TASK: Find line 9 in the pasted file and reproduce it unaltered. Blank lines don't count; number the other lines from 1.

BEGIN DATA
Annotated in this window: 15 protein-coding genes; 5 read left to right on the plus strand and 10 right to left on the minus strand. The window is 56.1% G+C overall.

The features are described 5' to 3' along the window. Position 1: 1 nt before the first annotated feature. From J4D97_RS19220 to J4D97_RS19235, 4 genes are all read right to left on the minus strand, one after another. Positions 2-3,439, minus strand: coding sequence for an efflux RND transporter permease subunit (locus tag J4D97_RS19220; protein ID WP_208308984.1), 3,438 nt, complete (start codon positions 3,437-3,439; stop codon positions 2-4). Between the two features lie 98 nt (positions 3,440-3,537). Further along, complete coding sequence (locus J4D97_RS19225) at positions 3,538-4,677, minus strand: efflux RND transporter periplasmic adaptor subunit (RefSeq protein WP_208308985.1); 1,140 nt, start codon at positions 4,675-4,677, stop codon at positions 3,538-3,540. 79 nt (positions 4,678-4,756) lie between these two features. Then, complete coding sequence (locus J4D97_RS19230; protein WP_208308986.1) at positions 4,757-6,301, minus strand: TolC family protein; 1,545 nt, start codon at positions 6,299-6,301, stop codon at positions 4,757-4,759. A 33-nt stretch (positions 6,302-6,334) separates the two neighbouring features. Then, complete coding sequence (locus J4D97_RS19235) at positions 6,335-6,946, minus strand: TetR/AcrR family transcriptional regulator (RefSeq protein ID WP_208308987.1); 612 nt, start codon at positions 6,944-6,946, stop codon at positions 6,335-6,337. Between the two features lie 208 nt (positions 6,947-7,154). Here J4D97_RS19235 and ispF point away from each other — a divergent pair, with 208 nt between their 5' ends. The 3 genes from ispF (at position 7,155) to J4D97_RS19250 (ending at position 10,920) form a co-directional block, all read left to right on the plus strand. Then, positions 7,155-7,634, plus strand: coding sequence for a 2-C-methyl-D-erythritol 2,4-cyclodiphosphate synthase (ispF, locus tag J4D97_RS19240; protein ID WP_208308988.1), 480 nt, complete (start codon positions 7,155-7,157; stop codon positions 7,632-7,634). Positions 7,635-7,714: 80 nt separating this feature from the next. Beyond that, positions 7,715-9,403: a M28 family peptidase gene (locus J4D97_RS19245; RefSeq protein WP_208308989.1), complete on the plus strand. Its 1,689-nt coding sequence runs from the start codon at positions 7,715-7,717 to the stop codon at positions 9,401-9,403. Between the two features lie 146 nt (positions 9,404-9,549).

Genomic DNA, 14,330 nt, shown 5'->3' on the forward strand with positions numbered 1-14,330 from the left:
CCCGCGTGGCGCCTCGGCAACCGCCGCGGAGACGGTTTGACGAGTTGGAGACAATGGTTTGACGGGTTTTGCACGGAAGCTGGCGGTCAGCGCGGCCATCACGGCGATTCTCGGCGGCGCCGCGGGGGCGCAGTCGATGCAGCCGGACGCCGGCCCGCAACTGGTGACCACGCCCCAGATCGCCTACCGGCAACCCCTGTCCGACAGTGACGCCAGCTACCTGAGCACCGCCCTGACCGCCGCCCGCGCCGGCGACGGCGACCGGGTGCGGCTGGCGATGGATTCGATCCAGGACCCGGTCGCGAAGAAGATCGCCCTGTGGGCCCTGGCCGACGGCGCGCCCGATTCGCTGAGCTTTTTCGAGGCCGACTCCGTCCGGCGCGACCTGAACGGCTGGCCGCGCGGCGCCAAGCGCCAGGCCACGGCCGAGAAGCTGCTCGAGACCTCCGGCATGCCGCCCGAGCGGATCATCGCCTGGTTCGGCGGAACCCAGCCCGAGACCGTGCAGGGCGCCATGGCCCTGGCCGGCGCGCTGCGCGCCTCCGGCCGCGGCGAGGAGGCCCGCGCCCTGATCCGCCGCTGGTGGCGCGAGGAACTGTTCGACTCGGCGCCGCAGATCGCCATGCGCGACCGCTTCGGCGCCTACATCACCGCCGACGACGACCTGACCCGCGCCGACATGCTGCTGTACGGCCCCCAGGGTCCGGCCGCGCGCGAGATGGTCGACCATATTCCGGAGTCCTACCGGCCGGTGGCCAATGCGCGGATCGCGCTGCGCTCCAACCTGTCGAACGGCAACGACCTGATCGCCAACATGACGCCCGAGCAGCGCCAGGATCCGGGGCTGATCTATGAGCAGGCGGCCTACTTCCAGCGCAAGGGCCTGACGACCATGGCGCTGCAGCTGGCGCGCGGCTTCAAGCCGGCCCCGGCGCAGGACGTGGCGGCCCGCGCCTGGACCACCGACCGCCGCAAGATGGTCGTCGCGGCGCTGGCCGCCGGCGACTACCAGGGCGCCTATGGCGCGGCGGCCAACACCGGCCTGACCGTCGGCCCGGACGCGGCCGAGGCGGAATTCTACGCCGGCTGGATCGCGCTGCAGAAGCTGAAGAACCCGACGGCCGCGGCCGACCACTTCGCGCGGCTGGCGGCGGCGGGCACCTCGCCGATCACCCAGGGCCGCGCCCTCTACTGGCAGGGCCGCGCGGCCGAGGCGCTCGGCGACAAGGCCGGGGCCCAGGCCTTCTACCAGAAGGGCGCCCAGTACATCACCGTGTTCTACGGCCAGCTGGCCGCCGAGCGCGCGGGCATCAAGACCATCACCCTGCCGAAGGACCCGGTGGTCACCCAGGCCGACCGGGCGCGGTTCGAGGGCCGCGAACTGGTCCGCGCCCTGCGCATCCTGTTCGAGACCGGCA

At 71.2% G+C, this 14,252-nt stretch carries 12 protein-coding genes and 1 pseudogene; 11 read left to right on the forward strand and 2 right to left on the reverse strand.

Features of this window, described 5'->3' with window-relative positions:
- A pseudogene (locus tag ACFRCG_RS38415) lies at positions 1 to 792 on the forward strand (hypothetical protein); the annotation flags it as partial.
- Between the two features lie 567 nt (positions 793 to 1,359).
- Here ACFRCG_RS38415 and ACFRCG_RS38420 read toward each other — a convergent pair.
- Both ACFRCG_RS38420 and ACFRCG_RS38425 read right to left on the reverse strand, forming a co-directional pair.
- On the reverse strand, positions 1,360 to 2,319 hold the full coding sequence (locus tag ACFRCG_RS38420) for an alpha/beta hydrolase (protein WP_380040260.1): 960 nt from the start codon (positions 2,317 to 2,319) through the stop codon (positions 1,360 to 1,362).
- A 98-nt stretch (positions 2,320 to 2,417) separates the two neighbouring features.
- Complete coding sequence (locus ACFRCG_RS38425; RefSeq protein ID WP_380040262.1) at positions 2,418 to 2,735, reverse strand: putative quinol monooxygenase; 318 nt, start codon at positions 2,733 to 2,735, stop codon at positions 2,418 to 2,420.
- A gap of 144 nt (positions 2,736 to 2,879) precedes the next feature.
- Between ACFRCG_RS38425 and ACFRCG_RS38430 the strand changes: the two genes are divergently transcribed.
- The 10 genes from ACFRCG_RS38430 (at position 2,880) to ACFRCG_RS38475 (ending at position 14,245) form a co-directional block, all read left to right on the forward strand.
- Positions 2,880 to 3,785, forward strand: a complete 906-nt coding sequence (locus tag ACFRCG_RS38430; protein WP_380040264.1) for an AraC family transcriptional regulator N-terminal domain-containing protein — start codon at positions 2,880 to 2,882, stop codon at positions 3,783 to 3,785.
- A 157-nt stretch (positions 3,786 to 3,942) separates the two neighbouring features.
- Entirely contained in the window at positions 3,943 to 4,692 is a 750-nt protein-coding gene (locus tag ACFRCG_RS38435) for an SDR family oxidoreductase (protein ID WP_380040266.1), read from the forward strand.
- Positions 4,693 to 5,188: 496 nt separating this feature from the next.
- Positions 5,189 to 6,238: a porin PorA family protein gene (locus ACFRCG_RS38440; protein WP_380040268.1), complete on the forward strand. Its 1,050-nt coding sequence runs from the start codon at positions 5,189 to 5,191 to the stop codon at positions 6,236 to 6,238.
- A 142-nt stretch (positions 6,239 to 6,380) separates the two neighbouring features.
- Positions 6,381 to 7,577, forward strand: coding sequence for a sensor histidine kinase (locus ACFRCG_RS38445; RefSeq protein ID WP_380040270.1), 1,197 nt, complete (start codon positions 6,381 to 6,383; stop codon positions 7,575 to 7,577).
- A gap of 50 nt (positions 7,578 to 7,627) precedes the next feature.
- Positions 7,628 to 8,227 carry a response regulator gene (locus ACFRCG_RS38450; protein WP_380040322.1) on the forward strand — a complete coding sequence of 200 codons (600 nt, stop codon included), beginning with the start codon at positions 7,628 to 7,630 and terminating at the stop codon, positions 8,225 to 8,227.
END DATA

- Here ACFRCG_RS38415 and ACFRCG_RS38420 read toward each other — a convergent pair.